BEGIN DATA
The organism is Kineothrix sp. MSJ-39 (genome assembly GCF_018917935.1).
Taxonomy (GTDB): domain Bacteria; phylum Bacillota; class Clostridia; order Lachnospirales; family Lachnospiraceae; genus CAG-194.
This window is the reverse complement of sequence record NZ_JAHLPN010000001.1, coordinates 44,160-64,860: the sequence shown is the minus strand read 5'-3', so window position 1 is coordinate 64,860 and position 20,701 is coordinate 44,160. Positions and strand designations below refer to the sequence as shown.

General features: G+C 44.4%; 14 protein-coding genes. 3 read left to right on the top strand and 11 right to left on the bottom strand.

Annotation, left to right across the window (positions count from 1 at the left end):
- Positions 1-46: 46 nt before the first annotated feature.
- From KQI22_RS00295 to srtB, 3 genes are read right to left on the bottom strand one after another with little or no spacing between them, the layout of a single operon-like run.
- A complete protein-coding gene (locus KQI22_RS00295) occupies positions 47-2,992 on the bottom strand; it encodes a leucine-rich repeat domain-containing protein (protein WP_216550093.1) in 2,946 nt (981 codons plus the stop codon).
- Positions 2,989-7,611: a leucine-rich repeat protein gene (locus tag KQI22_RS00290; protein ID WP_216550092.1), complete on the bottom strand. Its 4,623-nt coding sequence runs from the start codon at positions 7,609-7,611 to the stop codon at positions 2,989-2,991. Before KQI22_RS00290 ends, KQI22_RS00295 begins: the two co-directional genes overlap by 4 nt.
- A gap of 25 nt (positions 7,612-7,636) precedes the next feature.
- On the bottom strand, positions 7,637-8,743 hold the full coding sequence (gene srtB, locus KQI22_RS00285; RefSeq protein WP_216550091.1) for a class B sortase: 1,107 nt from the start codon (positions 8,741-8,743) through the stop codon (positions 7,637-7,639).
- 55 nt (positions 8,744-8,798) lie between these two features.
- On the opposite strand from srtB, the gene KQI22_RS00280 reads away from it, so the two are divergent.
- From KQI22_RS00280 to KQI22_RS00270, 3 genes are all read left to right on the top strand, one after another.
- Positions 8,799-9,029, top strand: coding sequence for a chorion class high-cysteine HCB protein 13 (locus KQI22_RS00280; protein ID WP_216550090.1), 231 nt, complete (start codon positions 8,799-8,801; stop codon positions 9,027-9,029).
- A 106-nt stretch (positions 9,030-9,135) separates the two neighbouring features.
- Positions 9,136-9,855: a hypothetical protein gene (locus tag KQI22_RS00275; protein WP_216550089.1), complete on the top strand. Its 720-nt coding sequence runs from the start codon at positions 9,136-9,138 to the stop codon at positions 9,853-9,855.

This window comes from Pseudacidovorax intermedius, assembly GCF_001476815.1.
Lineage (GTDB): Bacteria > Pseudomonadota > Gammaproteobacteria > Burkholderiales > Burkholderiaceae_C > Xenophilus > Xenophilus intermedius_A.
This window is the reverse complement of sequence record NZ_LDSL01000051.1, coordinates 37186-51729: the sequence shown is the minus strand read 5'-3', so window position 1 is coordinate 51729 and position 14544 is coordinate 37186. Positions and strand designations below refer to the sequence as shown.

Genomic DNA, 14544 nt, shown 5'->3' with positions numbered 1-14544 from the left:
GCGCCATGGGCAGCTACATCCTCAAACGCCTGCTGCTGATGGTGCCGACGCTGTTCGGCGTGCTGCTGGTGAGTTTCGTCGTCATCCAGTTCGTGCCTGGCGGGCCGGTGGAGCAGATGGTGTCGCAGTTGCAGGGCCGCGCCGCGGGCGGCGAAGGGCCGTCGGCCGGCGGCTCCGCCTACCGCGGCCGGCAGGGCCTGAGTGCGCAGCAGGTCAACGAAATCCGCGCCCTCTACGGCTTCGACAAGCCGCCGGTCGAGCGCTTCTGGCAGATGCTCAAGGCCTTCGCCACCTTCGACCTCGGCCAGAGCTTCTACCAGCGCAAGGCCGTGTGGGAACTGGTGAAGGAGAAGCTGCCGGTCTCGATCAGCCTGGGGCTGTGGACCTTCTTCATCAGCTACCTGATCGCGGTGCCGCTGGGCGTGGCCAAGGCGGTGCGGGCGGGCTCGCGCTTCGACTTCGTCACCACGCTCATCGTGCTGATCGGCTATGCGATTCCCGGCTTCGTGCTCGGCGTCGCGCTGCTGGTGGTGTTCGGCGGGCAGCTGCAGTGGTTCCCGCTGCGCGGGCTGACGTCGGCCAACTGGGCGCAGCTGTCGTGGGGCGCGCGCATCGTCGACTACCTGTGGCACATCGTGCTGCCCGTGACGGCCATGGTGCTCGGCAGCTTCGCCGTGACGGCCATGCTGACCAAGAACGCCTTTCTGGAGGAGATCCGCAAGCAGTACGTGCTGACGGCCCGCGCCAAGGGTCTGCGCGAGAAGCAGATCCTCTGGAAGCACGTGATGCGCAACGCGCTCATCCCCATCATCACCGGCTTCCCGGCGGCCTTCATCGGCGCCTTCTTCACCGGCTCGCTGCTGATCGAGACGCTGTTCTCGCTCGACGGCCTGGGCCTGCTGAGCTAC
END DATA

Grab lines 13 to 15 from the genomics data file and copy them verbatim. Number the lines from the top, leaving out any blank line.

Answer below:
- On the opposite strand from srtB, the gene KQI22_RS00280 reads away from it, so the two are divergent.
- From KQI22_RS00280 to KQI22_RS00270, 3 genes are all read left to right on the top strand, one after another.
- Positions 8,799-9,029, top strand: coding sequence for a chorion class high-cysteine HCB protein 13 (locus KQI22_RS00280; protein ID WP_216550090.1), 231 nt, complete (start codon positions 8,799-8,801; stop codon positions 9,027-9,029).